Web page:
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    N.Y. Getty Dealers Cry Foul

    Independent franchise owners claim shrinking profits since Russian LukOil bought Getty Petroleum in 2001.

    QUEENS, N.Y. -- Getty gas station owners and operators from Queens and the tristate area gathered at the World's Fair Marina Restaurant this week to tell the petroleum company that franchise owners are being pumped dry. At a meeting of the recently formed Getty Independent Owner-Operators' Association, a group of about two dozen Getty franchise owners said their stations had become less and less profitable since the Russian oil company LukOil bought Getty Petroleum in 2001.

    The independent owners and operators, who still deal with Getty in the day-to-day operation of their businesses, said their rents are skyrocketing even as Getty loses customers to better-marketed chains, and they said they are forced to absorb costly maintenance fees formerly assumed by Getty, according to the Times (Pa.) Ledger.

    "Two years ago it was very fair. Now they get all the profits," said Inder Parmar, organizer of the 300-member group, which is lobbying Getty to change its treatment of dealers.

    About 20 Getty gas station owners from Queens are part of the group, said Parmar, a New Hyde Park resident who operates one station in Flushing and one in Long Island City. A.R. Charnes, vice president of marketing for Getty Petroleum Marketing Inc., said the company was aware of the franchisees' concerns. "We're having an ongoing dialogue with the dealers on these points," he said, adding that he preferred not to debate the issues through the press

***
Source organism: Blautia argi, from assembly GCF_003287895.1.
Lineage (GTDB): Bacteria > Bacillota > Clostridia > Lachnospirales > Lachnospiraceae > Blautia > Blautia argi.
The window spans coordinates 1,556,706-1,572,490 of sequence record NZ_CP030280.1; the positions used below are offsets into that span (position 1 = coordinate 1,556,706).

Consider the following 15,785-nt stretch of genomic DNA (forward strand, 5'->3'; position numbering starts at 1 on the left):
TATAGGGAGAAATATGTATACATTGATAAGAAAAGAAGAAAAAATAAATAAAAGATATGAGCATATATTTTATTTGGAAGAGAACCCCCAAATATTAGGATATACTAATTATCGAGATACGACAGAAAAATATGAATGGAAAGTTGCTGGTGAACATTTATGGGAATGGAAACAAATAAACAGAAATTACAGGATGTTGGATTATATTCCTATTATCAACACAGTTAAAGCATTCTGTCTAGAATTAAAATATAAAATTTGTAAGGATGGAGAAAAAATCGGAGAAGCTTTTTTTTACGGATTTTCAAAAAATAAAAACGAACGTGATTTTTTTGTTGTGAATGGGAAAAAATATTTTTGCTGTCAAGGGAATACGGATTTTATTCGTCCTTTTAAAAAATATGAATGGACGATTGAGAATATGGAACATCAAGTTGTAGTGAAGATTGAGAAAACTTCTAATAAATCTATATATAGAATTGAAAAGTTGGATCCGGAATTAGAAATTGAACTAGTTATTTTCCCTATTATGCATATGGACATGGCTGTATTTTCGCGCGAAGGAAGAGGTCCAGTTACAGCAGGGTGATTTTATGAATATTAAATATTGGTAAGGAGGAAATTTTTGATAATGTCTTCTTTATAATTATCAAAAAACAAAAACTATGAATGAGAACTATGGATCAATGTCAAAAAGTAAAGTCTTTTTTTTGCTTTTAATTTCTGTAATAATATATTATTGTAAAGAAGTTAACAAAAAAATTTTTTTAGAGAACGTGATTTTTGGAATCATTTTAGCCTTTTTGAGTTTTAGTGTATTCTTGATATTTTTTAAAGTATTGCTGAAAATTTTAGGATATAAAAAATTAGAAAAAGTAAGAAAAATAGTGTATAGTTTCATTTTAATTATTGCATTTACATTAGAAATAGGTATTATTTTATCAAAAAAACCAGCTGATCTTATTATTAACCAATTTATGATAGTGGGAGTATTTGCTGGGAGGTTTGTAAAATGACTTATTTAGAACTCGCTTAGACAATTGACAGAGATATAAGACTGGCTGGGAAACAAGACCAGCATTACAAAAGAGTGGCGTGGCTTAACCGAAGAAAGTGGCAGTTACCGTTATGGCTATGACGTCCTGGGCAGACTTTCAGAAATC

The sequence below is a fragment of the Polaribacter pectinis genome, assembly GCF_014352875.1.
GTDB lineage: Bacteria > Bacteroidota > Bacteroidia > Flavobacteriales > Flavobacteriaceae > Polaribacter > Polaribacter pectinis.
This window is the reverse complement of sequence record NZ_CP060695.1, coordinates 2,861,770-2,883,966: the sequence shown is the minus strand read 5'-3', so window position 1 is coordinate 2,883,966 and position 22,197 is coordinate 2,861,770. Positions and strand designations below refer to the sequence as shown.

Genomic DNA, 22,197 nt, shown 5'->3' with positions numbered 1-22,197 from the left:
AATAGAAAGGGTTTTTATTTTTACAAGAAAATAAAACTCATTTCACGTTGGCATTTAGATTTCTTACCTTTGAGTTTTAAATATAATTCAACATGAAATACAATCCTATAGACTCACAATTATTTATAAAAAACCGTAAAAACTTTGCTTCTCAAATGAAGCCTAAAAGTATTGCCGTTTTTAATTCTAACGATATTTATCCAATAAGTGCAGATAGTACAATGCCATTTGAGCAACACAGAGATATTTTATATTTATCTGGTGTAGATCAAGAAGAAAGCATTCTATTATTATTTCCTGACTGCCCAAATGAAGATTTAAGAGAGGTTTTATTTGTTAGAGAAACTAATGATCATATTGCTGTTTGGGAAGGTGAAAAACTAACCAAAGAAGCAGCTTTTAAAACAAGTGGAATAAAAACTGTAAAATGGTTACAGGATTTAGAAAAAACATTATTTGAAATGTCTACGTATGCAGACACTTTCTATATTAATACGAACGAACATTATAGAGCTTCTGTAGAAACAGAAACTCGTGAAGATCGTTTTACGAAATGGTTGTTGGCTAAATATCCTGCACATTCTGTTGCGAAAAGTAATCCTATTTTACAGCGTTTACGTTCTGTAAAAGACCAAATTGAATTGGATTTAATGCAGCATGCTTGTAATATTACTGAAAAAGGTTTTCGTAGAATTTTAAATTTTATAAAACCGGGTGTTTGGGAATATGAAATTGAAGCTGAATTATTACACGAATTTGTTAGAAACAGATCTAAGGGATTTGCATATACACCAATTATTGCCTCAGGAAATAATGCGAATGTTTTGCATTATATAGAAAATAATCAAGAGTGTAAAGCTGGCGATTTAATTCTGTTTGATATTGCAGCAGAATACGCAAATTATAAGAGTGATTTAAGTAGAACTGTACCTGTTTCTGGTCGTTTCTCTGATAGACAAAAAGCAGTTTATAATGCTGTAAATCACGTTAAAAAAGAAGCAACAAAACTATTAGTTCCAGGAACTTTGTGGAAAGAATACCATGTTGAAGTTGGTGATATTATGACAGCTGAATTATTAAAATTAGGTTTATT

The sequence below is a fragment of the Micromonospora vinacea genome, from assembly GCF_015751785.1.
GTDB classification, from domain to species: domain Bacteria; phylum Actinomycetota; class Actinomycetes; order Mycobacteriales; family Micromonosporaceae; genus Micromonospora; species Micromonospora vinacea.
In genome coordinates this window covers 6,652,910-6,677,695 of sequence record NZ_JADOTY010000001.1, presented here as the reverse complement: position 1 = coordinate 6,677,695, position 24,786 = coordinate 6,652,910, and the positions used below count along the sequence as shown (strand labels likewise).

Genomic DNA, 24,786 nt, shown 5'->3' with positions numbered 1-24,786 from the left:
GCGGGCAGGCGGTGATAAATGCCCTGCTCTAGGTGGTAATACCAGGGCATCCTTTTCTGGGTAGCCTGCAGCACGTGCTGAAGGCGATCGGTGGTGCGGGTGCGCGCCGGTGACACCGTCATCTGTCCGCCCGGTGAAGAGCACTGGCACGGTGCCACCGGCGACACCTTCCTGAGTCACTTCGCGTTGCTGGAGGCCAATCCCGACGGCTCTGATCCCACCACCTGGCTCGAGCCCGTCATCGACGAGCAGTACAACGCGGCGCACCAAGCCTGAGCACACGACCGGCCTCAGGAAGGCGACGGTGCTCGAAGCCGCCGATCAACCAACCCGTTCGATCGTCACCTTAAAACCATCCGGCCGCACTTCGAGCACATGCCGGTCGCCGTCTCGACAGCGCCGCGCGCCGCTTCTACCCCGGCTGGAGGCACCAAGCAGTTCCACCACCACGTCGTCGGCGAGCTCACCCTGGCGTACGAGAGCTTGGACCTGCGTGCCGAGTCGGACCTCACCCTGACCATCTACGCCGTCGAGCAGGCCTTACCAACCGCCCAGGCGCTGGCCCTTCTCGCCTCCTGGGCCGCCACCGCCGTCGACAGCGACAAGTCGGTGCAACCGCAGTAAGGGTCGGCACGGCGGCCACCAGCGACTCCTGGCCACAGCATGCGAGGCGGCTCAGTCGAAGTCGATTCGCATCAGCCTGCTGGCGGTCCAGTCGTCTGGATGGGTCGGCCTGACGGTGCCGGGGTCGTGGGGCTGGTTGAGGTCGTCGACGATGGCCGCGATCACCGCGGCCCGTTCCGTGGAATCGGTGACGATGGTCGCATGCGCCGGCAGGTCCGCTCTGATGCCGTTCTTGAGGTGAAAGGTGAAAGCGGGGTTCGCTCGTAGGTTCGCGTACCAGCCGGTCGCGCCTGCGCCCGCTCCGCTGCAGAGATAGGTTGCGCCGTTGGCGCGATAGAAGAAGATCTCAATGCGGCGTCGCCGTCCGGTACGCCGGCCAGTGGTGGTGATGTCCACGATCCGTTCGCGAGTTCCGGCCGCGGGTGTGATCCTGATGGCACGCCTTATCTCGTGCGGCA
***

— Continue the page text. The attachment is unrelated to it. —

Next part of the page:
A memo by gas station owners from a June 19 meeting with Getty officials asks that Getty invest in modern digital pumps, canopies and advertising to be able to compete with other chains such as Amoco, Mobil, Shell and Exxon. The memo also said that some Getty dealers are being compensated at just 6.5 cents for each gallon they sell while competitors such as Amoco receive 10 cents a gallon and pay low rent.

    Owners interviewed at the meeting said compensation for some was as low as 5.5 cents a gallon. T.J. Singh, who has owned a Long Island City station since 1995, said his monthly rent was originally $3,500. It is now $7,300, but instead of receiving a commission of 10.5 cents a gallon for premium and 7.5 cents for regular gas, as he did eight years ago, he now receives a flat rate of 7 cents for all grades. Between paying his employees and paying rent, insurance and bills, Singh has been forced to rely on his yellow cab business to stay afloat. "If I don't have the cabs, I have to get out of the business," he said.

    Forest Hills attorney Richard Golden, a commercial litigator consulting for the group, said even though gas prices were rising, Getty franchisees were still receiving a flat rate instead of a more desirable percentage commission.

    "As they get additional revenue, the station owners should get additional revenue," Golden said.

    Golden said he knew of at least one gas station owner who had filed for Chapter 13 bankruptcy protection as a result of Getty's policies. He added that as individuals, the station owners did not stand much of a chance against the big oil company, but "if they get together, they could change the policy."

    Parmar said "suing and going on strike are possibilities" if Getty executives do not resolve at least some of his group's complaints.

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